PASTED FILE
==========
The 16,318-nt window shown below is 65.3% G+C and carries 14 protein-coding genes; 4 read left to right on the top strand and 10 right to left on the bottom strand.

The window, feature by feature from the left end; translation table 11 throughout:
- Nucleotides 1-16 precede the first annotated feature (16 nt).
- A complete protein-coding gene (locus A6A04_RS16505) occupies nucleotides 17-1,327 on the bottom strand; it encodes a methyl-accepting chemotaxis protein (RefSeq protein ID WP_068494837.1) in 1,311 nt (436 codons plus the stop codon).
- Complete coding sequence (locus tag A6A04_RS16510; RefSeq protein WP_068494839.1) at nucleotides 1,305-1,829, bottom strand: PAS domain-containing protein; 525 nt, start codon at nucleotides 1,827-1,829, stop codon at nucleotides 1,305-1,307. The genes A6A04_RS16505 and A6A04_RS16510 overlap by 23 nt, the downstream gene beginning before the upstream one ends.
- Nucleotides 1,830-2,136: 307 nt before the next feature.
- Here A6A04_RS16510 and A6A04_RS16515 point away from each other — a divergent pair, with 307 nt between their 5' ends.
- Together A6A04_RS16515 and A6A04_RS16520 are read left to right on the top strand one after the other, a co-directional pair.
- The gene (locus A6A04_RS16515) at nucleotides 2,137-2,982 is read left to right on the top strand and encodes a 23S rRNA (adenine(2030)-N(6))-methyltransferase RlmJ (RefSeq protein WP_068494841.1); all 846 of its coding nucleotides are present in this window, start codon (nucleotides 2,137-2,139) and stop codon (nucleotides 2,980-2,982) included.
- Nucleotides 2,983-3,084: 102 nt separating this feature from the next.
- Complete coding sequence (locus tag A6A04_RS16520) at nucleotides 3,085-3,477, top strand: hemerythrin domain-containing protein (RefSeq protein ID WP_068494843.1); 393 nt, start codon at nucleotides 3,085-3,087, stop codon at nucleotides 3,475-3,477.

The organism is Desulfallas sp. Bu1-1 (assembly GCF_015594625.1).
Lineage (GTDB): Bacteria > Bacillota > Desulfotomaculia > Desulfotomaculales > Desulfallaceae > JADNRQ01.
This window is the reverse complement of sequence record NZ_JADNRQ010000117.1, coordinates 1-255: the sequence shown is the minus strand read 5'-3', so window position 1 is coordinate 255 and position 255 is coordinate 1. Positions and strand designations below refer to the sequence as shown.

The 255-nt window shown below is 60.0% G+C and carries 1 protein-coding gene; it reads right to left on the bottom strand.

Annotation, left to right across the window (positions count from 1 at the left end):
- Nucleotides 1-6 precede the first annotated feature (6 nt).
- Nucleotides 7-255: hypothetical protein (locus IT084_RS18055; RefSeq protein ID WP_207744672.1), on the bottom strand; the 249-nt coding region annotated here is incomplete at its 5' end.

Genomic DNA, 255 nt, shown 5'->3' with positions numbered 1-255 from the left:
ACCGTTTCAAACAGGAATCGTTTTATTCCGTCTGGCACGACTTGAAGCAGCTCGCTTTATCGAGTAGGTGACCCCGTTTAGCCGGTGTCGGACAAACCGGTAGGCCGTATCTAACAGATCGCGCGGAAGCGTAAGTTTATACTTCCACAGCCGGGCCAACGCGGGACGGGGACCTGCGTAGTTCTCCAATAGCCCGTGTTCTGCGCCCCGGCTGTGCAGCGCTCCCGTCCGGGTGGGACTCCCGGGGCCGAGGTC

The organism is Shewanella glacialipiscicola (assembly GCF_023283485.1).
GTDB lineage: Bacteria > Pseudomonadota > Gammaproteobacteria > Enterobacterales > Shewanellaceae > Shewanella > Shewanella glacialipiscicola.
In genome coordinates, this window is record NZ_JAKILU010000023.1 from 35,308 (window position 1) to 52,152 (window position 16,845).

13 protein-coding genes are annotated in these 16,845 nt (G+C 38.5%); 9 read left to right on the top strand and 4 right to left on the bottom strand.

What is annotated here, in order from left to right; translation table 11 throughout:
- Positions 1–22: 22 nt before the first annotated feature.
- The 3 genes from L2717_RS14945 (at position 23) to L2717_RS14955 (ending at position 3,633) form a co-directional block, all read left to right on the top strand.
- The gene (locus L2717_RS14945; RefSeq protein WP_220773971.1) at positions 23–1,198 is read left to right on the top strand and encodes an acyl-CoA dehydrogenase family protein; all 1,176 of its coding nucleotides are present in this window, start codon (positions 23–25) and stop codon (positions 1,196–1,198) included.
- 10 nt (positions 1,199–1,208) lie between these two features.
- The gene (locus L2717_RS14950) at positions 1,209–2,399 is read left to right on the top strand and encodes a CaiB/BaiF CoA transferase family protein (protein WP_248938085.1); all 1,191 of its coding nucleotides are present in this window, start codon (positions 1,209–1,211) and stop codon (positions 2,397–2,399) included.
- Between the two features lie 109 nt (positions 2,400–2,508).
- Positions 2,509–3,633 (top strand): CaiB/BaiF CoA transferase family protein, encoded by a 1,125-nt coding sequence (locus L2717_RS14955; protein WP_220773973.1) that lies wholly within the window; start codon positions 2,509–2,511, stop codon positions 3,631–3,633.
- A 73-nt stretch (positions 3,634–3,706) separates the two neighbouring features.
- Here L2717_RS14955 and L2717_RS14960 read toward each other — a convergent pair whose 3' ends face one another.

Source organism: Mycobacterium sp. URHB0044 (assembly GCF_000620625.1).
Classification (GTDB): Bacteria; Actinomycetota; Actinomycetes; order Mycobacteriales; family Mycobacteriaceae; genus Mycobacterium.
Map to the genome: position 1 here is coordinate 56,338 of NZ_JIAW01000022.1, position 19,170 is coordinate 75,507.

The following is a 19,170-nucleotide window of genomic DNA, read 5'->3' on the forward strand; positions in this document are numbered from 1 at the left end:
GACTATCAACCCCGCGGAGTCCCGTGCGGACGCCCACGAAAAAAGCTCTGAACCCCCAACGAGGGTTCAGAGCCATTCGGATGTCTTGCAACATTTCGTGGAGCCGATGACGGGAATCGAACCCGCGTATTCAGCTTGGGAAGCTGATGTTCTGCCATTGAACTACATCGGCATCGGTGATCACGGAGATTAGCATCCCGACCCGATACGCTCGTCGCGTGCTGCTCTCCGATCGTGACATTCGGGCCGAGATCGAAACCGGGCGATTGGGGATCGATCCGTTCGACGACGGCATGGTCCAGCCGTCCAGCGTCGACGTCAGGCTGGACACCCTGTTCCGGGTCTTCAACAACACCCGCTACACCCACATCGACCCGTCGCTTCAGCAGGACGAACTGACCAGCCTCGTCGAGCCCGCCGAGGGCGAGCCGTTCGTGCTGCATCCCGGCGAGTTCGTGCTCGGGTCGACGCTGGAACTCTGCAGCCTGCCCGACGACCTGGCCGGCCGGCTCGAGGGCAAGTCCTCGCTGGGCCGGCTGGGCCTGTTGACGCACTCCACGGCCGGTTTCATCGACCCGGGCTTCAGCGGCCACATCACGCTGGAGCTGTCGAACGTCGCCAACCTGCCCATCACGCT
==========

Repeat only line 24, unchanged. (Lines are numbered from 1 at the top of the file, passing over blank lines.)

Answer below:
13 protein-coding genes are annotated in these 16,845 nt (G+C 38.5%); 9 read left to right on the top strand and 4 right to left on the bottom strand.